I was never a “tween.” Honestly, not only did the term not exist, but there were no parenting guides for handling that particular budding hormonal disaster, and no marketing aimed at those between the ages of 9 and 12. I was a little girl when I was 9 and 10, and I was a middle school student at 11 and 12, having secret crushes and incipient angst about dealing with my mother. Some of my female peers sprung fully woman-ized and lovely into middle school with social maturity, perfect hair and just a hint of lip gloss and Love’s Baby Soft, while others of us bumbled between the pull of childhood and the perils of growing up. Although there were a couple of boys who seemed very suave and adult in 6th and 7th grade, most of them (you will be shocked to know) were little boys until maybe some point in high school, or maybe some point in their 40s. We were all over the place, with varying levels of hormones, social savvy, parental supervision and rebelliousness. I’m not usually all that old-fashioned, but I think I preferred it that way.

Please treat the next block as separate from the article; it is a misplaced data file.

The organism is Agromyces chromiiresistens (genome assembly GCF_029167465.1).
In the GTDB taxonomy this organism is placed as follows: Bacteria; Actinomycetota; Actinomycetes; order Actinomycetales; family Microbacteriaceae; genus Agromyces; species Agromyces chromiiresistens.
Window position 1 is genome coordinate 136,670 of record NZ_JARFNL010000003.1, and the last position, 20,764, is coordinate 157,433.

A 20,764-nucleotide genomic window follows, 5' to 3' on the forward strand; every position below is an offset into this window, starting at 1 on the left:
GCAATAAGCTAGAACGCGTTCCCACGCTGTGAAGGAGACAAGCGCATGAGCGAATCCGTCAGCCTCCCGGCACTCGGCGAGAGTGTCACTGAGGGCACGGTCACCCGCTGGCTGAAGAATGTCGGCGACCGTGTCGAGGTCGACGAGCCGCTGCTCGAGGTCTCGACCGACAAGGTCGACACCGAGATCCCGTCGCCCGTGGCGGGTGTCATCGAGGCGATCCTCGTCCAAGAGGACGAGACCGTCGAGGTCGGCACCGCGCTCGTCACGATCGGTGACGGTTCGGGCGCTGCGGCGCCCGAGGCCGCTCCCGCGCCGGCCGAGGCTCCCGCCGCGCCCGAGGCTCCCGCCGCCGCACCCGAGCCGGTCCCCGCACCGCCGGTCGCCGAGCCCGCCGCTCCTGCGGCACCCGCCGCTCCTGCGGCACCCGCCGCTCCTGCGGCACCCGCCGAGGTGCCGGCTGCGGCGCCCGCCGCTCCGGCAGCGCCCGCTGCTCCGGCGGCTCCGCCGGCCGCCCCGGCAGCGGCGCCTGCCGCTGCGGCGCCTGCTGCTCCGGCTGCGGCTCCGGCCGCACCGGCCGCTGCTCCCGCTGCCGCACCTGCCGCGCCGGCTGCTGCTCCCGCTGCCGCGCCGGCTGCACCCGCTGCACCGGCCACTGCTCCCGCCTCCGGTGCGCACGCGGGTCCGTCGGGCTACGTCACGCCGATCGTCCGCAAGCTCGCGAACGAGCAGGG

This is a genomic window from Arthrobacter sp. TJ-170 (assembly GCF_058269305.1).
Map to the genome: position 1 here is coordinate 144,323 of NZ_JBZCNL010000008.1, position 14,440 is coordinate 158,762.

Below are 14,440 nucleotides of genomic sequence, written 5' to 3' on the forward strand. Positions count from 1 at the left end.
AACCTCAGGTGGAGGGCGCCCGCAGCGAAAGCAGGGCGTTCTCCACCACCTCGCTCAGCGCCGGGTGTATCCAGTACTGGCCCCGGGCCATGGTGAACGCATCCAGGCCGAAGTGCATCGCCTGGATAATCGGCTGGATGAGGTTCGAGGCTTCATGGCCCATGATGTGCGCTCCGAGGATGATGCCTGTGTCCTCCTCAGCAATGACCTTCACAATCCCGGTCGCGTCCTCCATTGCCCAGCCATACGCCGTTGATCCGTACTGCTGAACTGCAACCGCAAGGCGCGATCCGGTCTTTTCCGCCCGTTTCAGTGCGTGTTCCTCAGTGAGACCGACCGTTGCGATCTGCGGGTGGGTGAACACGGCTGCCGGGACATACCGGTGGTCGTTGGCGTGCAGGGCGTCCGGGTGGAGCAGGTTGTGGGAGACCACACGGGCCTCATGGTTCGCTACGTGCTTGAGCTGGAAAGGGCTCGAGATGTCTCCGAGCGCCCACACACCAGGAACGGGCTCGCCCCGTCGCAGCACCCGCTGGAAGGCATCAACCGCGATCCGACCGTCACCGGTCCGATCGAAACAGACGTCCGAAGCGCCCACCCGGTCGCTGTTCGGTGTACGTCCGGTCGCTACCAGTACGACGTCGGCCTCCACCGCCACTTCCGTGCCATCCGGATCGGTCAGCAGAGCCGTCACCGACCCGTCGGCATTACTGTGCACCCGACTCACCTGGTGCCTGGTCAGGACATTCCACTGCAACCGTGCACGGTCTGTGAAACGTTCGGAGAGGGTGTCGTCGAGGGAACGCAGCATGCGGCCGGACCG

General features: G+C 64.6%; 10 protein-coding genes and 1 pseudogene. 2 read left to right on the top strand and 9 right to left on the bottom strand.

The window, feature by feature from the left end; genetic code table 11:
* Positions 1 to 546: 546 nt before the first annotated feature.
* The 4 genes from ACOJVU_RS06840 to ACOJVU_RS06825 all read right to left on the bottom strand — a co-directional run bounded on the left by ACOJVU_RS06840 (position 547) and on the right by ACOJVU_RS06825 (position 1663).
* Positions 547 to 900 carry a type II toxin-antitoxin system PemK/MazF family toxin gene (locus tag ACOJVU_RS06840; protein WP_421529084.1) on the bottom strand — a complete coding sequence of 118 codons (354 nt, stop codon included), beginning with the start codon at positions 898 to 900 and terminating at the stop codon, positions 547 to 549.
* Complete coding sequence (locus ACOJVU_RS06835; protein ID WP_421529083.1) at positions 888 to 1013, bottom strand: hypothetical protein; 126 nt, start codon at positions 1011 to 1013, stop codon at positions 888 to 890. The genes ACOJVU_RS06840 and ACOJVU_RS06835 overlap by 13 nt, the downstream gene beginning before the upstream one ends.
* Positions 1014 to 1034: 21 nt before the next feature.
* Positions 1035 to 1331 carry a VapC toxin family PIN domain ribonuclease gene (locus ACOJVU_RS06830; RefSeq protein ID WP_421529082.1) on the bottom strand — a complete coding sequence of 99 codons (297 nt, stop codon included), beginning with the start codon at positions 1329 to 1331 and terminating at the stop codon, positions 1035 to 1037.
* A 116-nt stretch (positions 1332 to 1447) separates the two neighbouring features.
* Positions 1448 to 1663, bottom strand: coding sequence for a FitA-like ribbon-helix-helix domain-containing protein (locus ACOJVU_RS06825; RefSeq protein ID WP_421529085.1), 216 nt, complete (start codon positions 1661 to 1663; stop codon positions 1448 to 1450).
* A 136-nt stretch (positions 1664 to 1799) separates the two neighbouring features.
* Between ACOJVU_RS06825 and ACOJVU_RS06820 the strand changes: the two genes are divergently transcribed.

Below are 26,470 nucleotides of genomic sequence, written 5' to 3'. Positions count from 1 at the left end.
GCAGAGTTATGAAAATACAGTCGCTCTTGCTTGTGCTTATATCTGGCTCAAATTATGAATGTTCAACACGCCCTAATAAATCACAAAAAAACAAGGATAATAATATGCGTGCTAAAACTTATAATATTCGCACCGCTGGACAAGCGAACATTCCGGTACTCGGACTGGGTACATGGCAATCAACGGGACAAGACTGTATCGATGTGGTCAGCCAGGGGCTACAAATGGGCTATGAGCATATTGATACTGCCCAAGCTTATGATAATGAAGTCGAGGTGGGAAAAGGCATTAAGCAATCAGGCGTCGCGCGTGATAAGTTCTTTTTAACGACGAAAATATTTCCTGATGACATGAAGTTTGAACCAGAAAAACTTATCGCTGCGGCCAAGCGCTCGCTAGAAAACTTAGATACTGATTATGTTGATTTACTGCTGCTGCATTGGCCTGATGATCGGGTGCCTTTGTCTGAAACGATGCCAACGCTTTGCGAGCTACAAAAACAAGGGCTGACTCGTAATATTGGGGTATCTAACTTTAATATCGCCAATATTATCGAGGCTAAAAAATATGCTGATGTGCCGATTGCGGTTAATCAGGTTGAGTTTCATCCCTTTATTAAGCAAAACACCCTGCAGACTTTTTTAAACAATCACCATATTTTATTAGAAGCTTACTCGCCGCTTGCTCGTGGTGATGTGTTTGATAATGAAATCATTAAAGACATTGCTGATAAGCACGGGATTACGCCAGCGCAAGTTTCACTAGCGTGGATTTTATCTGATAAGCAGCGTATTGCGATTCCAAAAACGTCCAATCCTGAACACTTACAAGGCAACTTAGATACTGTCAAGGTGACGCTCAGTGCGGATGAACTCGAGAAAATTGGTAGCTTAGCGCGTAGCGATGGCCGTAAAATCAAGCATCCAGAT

My son is a tween, I guess. Based on intense observation at close range, I am certain that he is mostly still a little boy, with only occasional demonstrations of teen attitude to serve as a warning of what’s to come. I have not actually read any of the literature on parenting tweens; I have not actually read any literature on parenting since I finished with T. Berry Brazelton. (Everything I need to know, I learn from “Supernanny” and “Wife Swap”). I base my opinion that one and a half feet are still in childhood on the facts that Sam still calls me “Mumma” and wants me to sit with him when he’s sick or sad, that he would rather play than do his homework, and that he is not interested in girls (although they are interested in him, a situation which he treats with benign generosity and detachment). Signs of the impending apocalypse include the monstrous task of getting him up in the morning, his eagerness to take showers, and the rare but impressive fit of totally irrational fury and defiance. It’s sort of like watching Dr. Jekyll turn very slowly into Mr. Hyde; mostly we get the intelligent doctor with a top hat and a plummy accent, but sometimes we get the wild-eyed criminal with a Cockney growl.